Raghuram Rajan was one of the few economists who warned of the global financial crisis before it hit. Now, he is preparing to take charge of the Reserve Bank in India during a spike in economic challenges for the country.
In India, growth is at its slowest in several years, and the rupee has hit a low of 61.80 to one U.S. dollar. Rajan, who was previously the Eric J. Gleacher Distinguished Service Professor of Finance at the University of Chicago Booth School of Business and former chief economist at the International Monetary Fund, has spent the past year as counsel on India’s economic reforms. Come September, when Rajan takes office, he plans to initiate a series of measures to stabilize the rupee involving decreasing imports and increasing exports.
While the challenge is great, Rajan has been praised for his rare and essential record of speaking out about economic instability (of the U.S. financial system), as well as his sound warnings regarding India’s economy the past few years. In a now-famous encounter, he predicted the impending crisis at a conference in Jackson Hole in 2005 for outgoing Chairman of the Federal Reserve Alan Greenspan, for which he was attacked as an anti-market Luddite. Three years later, he was proven right and has demonstrated how imbalances—both within the U.S. as well as between the U.S. and the rest of the world—brought about an unstable system which led to the financial crisis in 2008.
In Fault Lines: How Hidden Fractures Still Threaten the World Economy, winner of the Financial Times and Goldman Sachs 2010 Business Book of the Year Award, Rajan shows how the individual choices that collectively brought about the economic meltdown—made by bankers, government officials, and ordinary homeowners—were rational responses to a flawed global financial order in which the incentives to take on risk are incredibly out of step with the dangers those risks pose. He traces the deepening fault lines in a world overly dependent on the indebted American consumer to power global economic growth and stave off global downturns. He exposes a system where America’s growing inequality and thin social safety net create tremendous political pressure to encourage easy credit and keep job creation robust, no matter what the consequences to the economy’s long-term health; and where the U.S. financial sector, with its skewed incentives, is the critical but unstable link between an overstimulated America and an underconsuming world. Rajan outlines the hard choices we need to make to ensure a more stable world economy and restore lasting prosperity.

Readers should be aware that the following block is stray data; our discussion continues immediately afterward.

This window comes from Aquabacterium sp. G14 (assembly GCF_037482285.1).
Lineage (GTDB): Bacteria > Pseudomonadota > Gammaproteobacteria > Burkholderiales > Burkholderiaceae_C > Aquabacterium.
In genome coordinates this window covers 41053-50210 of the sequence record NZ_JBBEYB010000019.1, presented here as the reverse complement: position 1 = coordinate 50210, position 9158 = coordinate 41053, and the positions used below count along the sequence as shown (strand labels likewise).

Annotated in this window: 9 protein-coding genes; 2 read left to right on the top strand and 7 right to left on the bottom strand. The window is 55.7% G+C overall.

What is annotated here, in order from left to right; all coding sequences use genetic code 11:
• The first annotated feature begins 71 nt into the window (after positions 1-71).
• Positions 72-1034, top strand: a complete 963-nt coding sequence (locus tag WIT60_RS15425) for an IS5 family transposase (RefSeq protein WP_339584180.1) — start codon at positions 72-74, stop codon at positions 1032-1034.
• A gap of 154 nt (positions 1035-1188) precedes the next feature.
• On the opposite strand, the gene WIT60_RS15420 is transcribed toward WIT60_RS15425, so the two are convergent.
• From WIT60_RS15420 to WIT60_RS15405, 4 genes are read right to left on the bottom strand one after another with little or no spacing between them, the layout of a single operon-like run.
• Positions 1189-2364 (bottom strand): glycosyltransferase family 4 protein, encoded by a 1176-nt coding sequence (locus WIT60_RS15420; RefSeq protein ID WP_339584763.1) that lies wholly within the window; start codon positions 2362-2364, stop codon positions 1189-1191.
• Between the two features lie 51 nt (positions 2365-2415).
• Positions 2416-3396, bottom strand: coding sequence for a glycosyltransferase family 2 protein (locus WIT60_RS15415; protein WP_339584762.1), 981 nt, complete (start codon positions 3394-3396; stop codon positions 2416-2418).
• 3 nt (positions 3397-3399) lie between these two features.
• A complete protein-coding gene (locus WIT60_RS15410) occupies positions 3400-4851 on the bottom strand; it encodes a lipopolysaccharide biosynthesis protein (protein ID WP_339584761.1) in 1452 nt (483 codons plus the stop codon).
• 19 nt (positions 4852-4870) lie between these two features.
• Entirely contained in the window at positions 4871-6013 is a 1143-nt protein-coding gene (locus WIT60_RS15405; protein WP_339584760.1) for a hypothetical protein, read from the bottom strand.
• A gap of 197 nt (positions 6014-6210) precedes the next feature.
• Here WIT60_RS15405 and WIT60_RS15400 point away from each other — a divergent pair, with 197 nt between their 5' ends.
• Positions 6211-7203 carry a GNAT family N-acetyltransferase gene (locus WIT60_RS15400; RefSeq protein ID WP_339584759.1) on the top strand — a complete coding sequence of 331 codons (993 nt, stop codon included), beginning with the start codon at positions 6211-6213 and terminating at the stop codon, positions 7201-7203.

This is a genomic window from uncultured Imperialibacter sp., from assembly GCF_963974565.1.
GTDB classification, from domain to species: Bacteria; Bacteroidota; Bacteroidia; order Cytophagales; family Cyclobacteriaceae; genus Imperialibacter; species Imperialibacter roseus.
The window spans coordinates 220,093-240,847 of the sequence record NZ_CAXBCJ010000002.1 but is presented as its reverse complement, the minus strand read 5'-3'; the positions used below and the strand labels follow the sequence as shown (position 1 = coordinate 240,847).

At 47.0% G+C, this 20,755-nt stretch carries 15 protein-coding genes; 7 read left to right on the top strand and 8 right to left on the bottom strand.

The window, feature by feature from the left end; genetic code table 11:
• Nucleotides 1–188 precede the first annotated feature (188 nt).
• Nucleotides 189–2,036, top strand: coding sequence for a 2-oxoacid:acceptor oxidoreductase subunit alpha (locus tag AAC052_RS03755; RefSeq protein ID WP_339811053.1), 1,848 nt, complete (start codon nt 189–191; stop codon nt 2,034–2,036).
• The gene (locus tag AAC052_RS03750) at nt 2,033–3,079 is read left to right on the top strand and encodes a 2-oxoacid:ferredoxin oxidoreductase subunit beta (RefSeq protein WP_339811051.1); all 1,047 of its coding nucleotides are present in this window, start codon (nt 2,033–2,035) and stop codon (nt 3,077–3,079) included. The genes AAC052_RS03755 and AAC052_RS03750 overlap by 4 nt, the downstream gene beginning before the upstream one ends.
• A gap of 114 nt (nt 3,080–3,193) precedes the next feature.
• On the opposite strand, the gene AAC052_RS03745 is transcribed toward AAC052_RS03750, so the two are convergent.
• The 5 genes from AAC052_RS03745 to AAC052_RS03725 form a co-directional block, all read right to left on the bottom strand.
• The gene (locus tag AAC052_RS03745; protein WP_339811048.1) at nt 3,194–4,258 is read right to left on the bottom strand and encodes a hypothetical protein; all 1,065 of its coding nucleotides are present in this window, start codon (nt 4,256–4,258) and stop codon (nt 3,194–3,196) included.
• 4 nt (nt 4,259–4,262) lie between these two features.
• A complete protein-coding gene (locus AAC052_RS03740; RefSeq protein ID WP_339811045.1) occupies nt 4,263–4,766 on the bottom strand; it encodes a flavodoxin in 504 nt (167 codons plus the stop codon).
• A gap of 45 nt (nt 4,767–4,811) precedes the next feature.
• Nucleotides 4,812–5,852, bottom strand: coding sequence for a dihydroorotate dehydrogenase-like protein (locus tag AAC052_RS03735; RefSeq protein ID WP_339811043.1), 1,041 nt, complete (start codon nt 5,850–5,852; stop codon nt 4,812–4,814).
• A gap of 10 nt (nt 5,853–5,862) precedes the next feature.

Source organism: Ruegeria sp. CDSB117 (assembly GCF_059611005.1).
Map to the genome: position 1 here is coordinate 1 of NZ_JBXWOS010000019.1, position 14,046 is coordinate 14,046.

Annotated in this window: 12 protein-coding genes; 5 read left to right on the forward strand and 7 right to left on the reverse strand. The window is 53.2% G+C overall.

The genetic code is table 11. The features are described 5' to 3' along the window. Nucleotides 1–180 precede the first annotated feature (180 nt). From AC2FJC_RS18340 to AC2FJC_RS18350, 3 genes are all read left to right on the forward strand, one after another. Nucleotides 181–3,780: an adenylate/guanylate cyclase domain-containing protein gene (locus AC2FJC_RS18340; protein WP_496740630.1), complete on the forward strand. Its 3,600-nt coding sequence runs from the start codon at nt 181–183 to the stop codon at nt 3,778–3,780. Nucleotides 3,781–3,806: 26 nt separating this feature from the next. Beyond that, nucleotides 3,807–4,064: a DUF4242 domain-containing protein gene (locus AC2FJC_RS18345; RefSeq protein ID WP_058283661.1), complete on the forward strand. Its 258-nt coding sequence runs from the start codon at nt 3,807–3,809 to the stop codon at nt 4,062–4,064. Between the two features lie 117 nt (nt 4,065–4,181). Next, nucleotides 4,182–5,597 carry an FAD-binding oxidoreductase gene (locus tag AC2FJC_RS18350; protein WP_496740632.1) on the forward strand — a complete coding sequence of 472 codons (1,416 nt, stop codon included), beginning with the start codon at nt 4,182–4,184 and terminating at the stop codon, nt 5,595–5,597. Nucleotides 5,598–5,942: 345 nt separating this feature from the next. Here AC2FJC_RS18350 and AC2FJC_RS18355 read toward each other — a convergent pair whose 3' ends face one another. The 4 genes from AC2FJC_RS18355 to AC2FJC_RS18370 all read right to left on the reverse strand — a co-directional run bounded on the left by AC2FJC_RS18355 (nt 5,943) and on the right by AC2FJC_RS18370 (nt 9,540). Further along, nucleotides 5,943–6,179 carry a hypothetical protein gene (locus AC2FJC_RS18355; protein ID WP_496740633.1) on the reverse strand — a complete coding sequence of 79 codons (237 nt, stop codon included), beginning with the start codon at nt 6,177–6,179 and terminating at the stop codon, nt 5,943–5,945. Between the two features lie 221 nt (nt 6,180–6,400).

“Mr Rajan is no administrator but will also have to reform the RBI,” wrote the Economist. “In the 1990s [the RBI] toyed with relinquishing some of its vast empire—it runs everything from monetary policy to public-debt issuance and bank regulation. Recently it has clung to its powers only to find that its multiple goals of stability, growth and low inflation conflict. Mr Rajan’s task is to resolve those contradictions. If he succeeds, Western central bankers, who have seen a proliferation in their responsibilities since the crisis, will have another reason to listen to his views.”
More on India:
Awakening Giants, Feet of Clay: Assessing the Economic Rise of China and India by Pranab Bardhan
An Uncertain Glory: India and its Contradictions by Jean Dreze and Amartya Sen